Do you have information on any upcoming projects you can share with us?

My goal is to finish Immortal Yours before allowing myself to begin anything new, but I have several stories pushing at one another trying to be the first I tell. I haven’t decided yet. At some point I’d like to write a sequel to Enchanted Fairytales (yeah, I know what I said about me and writing sequels) but I’d like for it to be a “what happened next” for these characters. What happened after that last sentence in the book. I also have an idea for a middle grade book I’d like to write that’s a story I made up and used to tell to my sons about dragons. That’s somewhere on the horizon also.

 

Before I let you go, I want to do a short lightning round of questions so people can get to know you better!

 

1. If you could hop on your motorcycle tomorrow and travel anywhere in the world, where would it be?

Scotland. It’d be hard to ride it across the ocean, but once I managed that, can you imagine riding through Scotland on a Harley? Amazing. And if it happened to take me into Ireland as I rode, I wouldn’t complain.

Scottland

 

2. What is your favorite holiday?

Christmas. I know it seems like the obvious answer, but I love the feeling that surrounds Christmas, where people are so much more giving than at any other time, where you get to shop for other people and try to find that gift that won’t get lost in the crush of other gifts, all of the cheesy Hallmark channel Christmas movies and the music and the smells and sounds. It’s all so amazing to me.

Christmas Tree and Presents

 

3. What do you know now that you wish you had known when you were 16?

That all of those things that seemed so huge, so important and life altering were going to eventually go away, and that I’d be stronger because I had the challenges in my life. And that I should avoid eating so much cookie dough, ice cream, and other junk food that took my skinny little body and made it . . . not. Not give it up all together, mind you, just take it a little easy.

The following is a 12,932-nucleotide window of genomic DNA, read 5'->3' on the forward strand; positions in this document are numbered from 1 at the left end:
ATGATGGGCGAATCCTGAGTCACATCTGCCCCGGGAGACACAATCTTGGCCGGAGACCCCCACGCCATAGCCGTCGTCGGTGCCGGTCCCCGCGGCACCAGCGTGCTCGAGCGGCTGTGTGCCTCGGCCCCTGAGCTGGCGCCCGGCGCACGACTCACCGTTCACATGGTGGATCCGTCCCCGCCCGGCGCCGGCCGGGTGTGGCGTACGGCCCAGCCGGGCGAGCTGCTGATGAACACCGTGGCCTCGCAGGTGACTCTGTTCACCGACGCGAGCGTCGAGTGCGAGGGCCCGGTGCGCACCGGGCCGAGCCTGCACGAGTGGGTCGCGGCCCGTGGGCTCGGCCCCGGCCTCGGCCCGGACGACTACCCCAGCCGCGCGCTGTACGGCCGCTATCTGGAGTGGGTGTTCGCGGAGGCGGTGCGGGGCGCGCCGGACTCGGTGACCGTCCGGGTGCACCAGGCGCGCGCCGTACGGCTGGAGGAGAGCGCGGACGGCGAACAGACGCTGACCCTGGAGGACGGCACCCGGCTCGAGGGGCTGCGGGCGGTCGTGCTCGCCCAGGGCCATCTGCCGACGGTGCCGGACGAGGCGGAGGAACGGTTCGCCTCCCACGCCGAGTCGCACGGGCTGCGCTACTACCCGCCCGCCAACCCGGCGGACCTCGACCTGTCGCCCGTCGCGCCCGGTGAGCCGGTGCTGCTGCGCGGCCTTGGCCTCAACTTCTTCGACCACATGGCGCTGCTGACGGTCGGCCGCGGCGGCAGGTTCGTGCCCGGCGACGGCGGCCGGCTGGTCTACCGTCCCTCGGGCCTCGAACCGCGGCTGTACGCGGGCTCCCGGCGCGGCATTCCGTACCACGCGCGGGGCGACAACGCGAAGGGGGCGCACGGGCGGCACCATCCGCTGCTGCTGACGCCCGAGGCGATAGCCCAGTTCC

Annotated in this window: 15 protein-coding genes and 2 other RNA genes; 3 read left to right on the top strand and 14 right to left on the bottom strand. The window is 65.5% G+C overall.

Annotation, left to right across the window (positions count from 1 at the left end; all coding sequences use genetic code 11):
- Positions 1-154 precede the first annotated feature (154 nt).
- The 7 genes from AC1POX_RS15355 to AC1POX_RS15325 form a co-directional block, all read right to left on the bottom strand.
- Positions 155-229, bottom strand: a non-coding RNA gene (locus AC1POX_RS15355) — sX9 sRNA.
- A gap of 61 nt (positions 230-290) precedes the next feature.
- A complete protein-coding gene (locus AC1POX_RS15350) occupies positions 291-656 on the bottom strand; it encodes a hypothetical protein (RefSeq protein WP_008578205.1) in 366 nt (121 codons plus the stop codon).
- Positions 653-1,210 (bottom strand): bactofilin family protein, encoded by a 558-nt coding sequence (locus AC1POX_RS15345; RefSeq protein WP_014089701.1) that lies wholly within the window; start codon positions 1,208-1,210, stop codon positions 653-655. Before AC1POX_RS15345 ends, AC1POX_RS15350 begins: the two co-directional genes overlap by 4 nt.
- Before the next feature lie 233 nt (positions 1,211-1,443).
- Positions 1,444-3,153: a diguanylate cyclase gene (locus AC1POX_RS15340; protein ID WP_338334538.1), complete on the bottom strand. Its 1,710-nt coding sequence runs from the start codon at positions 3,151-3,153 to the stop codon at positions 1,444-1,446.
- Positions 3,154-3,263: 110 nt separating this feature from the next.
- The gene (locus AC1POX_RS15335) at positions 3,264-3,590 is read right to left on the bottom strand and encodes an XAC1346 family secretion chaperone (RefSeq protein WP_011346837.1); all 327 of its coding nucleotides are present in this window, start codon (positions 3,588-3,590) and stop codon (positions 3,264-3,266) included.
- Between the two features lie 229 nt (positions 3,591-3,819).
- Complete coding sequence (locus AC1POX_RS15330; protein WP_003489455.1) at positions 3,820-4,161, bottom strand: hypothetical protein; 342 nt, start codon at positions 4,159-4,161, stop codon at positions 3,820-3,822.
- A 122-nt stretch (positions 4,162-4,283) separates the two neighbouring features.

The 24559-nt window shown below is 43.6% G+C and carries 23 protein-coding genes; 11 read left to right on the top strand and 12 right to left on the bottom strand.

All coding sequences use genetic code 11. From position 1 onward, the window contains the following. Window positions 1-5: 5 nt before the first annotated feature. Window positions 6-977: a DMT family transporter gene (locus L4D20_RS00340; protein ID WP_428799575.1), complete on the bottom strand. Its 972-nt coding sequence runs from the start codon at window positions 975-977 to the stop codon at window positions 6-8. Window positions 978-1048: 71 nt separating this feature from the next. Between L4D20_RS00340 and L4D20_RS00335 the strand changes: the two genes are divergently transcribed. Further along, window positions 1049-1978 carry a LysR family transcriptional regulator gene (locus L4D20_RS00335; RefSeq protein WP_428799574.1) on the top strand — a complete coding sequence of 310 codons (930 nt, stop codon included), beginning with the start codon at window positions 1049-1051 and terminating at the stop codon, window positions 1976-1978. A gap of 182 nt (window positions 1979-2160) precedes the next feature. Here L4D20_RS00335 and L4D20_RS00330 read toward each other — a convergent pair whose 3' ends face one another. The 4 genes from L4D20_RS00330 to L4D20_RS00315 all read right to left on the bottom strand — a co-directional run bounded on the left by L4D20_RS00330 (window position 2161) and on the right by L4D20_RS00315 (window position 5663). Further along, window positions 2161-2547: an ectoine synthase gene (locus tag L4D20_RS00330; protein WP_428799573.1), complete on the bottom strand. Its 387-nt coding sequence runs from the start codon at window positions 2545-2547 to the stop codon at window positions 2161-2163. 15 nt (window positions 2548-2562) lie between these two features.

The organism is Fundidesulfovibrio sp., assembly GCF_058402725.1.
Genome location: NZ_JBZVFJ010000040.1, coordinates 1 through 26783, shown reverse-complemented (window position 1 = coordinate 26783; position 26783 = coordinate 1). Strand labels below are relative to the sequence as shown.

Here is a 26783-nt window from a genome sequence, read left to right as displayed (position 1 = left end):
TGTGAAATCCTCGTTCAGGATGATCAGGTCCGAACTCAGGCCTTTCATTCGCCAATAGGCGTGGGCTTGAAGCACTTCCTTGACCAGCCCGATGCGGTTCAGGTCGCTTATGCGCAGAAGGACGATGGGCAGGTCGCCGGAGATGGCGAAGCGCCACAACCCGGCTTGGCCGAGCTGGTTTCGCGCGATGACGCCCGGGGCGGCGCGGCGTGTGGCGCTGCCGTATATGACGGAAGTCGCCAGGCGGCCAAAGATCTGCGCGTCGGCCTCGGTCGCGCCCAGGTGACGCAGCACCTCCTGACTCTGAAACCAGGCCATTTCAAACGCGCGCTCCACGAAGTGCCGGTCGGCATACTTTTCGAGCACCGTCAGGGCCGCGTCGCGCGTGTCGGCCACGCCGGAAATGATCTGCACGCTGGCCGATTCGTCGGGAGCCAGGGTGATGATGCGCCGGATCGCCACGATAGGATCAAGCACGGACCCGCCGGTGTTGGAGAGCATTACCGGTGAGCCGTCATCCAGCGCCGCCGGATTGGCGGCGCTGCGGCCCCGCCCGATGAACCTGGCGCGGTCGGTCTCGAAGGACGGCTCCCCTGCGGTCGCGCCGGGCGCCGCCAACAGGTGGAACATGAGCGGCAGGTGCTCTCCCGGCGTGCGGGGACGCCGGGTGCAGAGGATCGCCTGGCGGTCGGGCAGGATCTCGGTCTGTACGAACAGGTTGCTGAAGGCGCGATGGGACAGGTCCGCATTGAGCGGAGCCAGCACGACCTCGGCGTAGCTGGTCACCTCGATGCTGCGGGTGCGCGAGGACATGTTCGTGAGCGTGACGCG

Cookie Dough Ice Cream

4. If you could have lunch with any character from a book, who would it be?

Cole from Sherry Gammon’s Port Fare series. I seriously love that klutzy, sexy, handsome, ind doctor. *sigh*
handsome doctor

5. What is your favorite song today?

“Take My Breath Away” by Berlin. It’s from the 80s movie Top Gun. I love the beat of it, and the lyrics. I find the song extremely romantic, even still after all these years.

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Cindy C. Bennett’s Books

Click on the covers to go that book’s Goodreads page.

Enchanted Fairy Tales series:

Beautiful Beast Red and th Wolf Snow White Unmasking of Cinderella White Swan

Contemporary Romances

Heart on a Chain Geek GirlThe End of Feeling

Other Books

Immorrtal Mine Reluctance Enchanted Fairytale

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Cindy C. Bennett’s Biography

About Cindy C. Bennett

Cindy C Bennett was born and raised in beautiful Salt Lake City, growing up in the shadows of the majestic Rocky Mountains. She lives with two daughters, and three dogs. She also has two sons and two daughters-in-law. She volunteers her time working with teen girls between the ages of 12-18, all of whom she finds to be beautiful, fascinating creatures. When she’s not writing, reading or answering emails she can often times be found riding her Harley through the beautiful canyons near her home (yes, she rides a Harley and no, you'd never know it to look at her!).